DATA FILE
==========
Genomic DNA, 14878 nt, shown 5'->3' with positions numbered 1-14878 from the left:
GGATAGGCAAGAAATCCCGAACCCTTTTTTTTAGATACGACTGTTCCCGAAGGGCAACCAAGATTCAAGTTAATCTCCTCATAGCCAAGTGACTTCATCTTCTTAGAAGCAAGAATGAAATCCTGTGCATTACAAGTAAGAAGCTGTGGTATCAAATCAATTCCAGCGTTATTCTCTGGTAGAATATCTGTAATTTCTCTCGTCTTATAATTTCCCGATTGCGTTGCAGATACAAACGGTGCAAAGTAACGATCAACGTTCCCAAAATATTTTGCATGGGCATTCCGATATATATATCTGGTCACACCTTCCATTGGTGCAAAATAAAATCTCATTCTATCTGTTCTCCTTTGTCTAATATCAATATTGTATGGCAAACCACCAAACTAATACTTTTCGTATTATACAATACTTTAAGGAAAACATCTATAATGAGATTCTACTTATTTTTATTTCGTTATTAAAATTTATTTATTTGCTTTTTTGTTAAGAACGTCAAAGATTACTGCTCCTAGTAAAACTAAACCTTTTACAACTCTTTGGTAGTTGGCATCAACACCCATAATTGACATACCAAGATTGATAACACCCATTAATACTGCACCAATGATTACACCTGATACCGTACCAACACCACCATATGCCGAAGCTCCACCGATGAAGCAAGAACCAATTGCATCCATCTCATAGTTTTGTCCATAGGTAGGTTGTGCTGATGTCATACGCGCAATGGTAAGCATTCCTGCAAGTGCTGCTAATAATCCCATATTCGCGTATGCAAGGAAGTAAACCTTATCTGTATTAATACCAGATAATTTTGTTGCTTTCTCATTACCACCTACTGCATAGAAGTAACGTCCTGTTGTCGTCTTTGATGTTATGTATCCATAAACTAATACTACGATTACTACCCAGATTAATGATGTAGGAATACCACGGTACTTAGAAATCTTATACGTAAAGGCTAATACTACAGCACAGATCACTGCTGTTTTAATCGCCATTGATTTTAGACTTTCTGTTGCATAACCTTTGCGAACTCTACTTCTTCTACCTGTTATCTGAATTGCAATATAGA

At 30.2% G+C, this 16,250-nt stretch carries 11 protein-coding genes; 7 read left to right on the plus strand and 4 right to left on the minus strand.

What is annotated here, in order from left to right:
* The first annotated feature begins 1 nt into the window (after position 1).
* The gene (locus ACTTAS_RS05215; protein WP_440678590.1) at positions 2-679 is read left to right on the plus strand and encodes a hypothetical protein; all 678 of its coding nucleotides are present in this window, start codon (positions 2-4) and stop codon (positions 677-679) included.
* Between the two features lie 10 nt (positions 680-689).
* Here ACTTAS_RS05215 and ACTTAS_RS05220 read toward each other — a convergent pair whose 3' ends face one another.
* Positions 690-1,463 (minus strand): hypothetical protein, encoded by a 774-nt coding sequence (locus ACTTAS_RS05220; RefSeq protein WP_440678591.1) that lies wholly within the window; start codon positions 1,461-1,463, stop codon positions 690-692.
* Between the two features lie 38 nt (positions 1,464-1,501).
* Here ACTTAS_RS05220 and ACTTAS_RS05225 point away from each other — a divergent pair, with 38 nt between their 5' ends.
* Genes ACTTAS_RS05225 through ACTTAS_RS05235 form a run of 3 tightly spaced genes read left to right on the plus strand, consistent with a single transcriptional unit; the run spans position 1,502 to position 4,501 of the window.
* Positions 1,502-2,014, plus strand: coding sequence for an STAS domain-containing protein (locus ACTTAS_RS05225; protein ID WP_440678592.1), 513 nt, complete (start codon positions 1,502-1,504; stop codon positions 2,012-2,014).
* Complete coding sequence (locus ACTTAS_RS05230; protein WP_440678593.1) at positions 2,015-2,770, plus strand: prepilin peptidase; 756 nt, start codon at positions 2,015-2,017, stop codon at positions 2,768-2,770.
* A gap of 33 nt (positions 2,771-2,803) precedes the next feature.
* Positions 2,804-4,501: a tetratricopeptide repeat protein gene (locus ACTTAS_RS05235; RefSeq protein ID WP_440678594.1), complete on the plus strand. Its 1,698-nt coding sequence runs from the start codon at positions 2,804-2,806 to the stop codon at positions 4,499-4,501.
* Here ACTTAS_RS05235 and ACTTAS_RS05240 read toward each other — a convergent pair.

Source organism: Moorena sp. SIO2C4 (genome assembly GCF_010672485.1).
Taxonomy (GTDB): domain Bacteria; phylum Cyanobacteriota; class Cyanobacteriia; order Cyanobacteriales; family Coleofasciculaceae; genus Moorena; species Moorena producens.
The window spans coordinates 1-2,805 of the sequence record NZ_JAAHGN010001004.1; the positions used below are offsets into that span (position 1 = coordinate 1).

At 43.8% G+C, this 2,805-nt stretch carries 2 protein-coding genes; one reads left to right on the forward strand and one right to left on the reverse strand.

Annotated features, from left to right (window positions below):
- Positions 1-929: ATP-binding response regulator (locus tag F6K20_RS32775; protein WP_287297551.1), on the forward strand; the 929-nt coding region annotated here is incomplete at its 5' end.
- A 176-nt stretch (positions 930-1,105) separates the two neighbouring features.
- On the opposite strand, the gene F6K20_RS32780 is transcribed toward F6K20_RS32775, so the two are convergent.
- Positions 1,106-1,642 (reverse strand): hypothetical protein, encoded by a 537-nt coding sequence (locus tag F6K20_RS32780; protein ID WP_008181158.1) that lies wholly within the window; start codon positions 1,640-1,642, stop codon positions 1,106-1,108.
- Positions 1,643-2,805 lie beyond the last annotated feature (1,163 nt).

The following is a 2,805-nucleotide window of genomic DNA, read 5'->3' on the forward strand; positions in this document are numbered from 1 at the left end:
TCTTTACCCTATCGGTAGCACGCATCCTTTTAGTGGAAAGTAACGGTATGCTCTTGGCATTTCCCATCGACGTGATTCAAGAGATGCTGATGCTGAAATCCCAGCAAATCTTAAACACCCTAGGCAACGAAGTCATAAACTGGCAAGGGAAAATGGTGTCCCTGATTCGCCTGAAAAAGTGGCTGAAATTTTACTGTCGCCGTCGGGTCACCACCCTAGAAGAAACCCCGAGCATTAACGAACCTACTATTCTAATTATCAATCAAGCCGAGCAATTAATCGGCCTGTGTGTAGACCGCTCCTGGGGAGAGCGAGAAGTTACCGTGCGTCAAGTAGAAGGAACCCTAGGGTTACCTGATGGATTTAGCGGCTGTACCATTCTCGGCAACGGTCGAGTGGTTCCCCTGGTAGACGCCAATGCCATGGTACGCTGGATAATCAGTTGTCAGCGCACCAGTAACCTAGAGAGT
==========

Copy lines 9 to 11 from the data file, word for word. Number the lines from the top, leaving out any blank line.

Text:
* Positions 690-1,463 (minus strand): hypothetical protein, encoded by a 774-nt coding sequence (locus ACTTAS_RS05220; RefSeq protein WP_440678591.1) that lies wholly within the window; start codon positions 1,461-1,463, stop codon positions 690-692.
* Between the two features lie 38 nt (positions 1,464-1,501).
* Here ACTTAS_RS05220 and ACTTAS_RS05225 point away from each other — a divergent pair, with 38 nt between their 5' ends.